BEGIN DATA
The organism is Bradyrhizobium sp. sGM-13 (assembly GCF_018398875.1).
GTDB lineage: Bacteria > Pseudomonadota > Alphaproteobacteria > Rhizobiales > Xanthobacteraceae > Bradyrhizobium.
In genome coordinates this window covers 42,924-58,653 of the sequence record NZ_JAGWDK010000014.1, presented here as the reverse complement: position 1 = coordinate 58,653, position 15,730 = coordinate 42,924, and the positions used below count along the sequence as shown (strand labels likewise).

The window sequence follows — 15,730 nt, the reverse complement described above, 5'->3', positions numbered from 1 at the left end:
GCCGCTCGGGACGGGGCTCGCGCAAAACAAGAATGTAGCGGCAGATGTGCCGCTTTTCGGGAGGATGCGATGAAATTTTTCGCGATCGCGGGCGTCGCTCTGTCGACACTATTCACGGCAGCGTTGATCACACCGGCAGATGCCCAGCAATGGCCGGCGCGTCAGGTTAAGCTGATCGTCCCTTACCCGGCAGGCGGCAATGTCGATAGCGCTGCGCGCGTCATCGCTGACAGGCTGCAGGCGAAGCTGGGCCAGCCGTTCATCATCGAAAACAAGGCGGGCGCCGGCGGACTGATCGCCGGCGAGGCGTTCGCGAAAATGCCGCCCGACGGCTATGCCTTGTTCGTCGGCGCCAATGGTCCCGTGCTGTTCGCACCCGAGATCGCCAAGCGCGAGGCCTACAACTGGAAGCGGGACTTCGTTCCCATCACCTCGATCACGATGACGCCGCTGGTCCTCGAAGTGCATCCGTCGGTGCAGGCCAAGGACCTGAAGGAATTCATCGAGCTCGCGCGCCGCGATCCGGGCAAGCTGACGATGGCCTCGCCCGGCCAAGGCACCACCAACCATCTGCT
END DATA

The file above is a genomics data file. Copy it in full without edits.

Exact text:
The organism is Bradyrhizobium sp. sGM-13 (assembly GCF_018398875.1).
GTDB lineage: Bacteria > Pseudomonadota > Alphaproteobacteria > Rhizobiales > Xanthobacteraceae > Bradyrhizobium.
In genome coordinates this window covers 42,924-58,653 of the sequence record NZ_JAGWDK010000014.1, presented here as the reverse complement: position 1 = coordinate 58,653, position 15,730 = coordinate 42,924, and the positions used below count along the sequence as shown (strand labels likewise).

The window sequence follows — 15,730 nt, the reverse complement described above, 5'->3', positions numbered from 1 at the left end:
GCCGCTCGGGACGGGGCTCGCGCAAAACAAGAATGTAGCGGCAGATGTGCCGCTTTTCGGGAGGATGCGATGAAATTTTTCGCGATCGCGGGCGTCGCTCTGTCGACACTATTCACGGCAGCGTTGATCACACCGGCAGATGCCCAGCAATGGCCGGCGCGTCAGGTTAAGCTGATCGTCCCTTACCCGGCAGGCGGCAATGTCGATAGCGCTGCGCGCGTCATCGCTGACAGGCTGCAGGCGAAGCTGGGCCAGCCGTTCATCATCGAAAACAAGGCGGGCGCCGGCGGACTGATCGCCGGCGAGGCGTTCGCGAAAATGCCGCCCGACGGCTATGCCTTGTTCGTCGGCGCCAATGGTCCCGTGCTGTTCGCACCCGAGATCGCCAAGCGCGAGGCCTACAACTGGAAGCGGGACTTCGTTCCCATCACCTCGATCACGATGACGCCGCTGGTCCTCGAAGTGCATCCGTCGGTGCAGGCCAAGGACCTGAAGGAATTCATCGAGCTCGCGCGCCGCGATCCGGGCAAGCTGACGATGGCCTCGCCCGGCCAAGGCACCACCAACCATCTGCT